The OECD has called for greater standardisation and transparency in the pricing of longevity risk to allow for growth in the de-risking market.
The think tank also reiterated earlier calls for the issuance of longevity bonds and governments to back the creation of functional longevity markets as it published its 2014 Pensions Outlook.
Alongside the report, the body also published a detailed assessment of mortality assumptions and longevity risk, suggesting regulators should take a more proactive role in encouraging pension funds to manage their longevity.
“More transparency and standardisation in the pricing of longevity instruments would aid potential investors in becoming comfortable with investing in longevity risk and allow for the further development of index-based instruments,” the report said.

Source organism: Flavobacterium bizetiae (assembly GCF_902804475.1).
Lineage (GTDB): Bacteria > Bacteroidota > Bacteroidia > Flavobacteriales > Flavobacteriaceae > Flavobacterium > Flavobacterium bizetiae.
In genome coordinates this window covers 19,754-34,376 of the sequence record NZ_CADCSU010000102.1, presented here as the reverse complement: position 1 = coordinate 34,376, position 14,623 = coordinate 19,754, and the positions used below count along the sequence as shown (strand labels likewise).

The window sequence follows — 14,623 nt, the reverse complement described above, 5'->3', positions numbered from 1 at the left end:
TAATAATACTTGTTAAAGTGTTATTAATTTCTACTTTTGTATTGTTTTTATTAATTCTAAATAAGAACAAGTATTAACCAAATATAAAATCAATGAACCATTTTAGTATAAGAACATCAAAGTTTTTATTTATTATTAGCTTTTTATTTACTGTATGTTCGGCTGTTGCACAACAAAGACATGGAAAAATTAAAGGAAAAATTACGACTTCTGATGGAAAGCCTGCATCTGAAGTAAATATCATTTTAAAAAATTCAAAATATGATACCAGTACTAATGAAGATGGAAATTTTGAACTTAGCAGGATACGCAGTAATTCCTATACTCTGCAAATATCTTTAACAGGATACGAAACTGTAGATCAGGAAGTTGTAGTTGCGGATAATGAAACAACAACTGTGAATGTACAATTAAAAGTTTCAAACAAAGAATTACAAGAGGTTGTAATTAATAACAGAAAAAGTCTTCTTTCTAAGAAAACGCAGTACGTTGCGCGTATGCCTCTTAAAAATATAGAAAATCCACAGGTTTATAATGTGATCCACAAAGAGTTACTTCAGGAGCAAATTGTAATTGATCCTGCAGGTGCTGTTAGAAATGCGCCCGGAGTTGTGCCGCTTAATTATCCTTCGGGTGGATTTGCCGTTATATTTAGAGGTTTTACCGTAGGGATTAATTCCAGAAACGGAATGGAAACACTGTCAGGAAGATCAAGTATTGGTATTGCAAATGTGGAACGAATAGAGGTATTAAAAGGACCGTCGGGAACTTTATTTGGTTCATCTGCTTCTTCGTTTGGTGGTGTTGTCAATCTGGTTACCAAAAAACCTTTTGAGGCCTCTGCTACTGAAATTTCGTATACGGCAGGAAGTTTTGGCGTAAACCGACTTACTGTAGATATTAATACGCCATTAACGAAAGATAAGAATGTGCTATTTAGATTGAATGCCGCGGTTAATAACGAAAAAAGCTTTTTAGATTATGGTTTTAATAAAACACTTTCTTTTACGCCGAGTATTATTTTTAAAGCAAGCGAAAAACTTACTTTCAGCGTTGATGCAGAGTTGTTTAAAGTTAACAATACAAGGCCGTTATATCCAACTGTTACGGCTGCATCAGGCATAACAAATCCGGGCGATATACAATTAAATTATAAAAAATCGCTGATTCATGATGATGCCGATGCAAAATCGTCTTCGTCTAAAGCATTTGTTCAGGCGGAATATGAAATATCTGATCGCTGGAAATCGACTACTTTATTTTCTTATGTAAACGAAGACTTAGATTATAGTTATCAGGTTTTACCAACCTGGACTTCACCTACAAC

It further urged pension investors to update their mortality assumptions regularly and ensure these recognised future mortality improvements, suggesting that failure to do so risked underestimating liabilities by 10%.
“Likewise,” the report continued, “the use of assumptions that are not reflective of recent improvements in mortality can expose the pension plan or annuity provider to the need for a significant increase in reserves.”
One of the suggestions to better address longevity risk was for the regulatory framework to be risk-based, so that a pension plan’s actions to mitigate any risk would be incentivised.
However, the report raised concerns about the “potentially limited” capacity of insurers and reinsurers to take on risk, instead proposing that capital markets offer solutions that allow longevity risk to be traded.
It said such tradable solutions could offer a “promising alternative” for pension schemes unwilling to increase risk buffers to retain their longevity risk.
But it said it would be vital that the market offer standarised products and be transparent, with the development of longevity indices key to such a step.